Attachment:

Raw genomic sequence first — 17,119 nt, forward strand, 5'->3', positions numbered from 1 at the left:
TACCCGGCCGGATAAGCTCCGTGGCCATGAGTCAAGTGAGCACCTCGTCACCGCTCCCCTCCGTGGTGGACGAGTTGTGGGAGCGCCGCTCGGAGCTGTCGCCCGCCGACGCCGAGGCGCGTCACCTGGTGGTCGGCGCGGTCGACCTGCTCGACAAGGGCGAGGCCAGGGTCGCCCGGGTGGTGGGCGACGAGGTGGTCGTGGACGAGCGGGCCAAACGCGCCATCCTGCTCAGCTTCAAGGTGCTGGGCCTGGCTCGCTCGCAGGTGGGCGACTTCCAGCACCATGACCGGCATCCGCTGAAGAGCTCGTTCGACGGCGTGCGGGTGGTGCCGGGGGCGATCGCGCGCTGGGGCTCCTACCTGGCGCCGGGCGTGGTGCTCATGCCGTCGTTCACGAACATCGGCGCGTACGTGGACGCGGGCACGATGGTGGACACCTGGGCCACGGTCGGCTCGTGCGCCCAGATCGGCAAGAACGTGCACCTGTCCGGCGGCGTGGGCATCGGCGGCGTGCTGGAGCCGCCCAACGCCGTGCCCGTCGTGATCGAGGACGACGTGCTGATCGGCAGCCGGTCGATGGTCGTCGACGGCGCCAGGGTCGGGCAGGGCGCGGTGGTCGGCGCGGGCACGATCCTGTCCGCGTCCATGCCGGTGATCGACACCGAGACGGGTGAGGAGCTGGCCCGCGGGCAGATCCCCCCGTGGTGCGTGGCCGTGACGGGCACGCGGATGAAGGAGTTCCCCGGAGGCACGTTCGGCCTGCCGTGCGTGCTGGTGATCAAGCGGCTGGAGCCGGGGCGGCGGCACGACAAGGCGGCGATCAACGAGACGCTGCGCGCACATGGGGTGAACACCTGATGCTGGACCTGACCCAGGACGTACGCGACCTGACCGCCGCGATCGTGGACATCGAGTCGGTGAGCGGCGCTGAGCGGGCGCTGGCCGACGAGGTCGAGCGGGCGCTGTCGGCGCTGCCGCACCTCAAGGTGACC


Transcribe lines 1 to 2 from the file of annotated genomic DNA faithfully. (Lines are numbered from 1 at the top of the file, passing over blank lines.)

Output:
Raw genomic sequence first — 17,119 nt, forward strand, 5'->3', positions numbered from 1 at the left:
TACCCGGCCGGATAAGCTCCGTGGCCATGAGTCAAGTGAGCACCTCGTCACCGCTCCCCTCCGTGGTGGACGAGTTGTGGGAGCGCCGCTCGGAGCTGTCGCCCGCCGACGCCGAGGCGCGTCACCTGGTGGTCGGCGCGGTCGACCTGCTCGACAAGGGCGAGGCCAGGGTCGCCCGGGTGGTGGGCGACGAGGTGGTCGTGGACGAGCGGGCCAAACGCGCCATCCTGCTCAGCTTCAAGGTGCTGGGCCTGGCTCGCTCGCAGGTGGGCGACTTCCAGCACCATGACCGGCATCCGCTGAAGAGCTCGTTCGACGGCGTGCGGGTGGTGCCGGGGGCGATCGCGCGCTGGGGCTCCTACCTGGCGCCGGGCGTGGTGCTCATGCCGTCGTTCACGAACATCGGCGCGTACGTGGACGCGGGCACGATGGTGGACACCTGGGCCACGGTCGGCTCGTGCGCCCAGATCGGCAAGAACGTGCACCTGTCCGGCGGCGTGGGCATCGGCGGCGTGCTGGAGCCGCCCAACGCCGTGCCCGTCGTGATCGAGGACGACGTGCTGATCGGCAGCCGGTCGATGGTCGTCGACGGCGCCAGGGTCGGGCAGGGCGCGGTGGTCGGCGCGGGCACGATCCTGTCCGCGTCCATGCCGGTGATCGACACCGAGACGGGTGAGGAGCTGGCCCGCGGGCAGATCCCCCCGTGGTGCGTGGCCGTGACGGGCACGCGGATGAAGGAGTTCCCCGGAGGCACGTTCGGCCTGCCGTGCGTGCTGGTGATCAAGCGGCTGGAGCCGGGGCGGCGGCACGACAAGGCGGCGATCAACGAGACGCTGCGCGCACATGGGGTGAACACCTGATGCTGGACCTGACCCAGGACGTACGCGACCTGACCGCCGCGATCGTGGACATCGAGTCGGTGAGCGGCGCTGAGCGGGCGCTGGCCGACGAGGTCGAGCGGGCGCTGTCGGCGCTGCCGCACCTCAAGGTGACC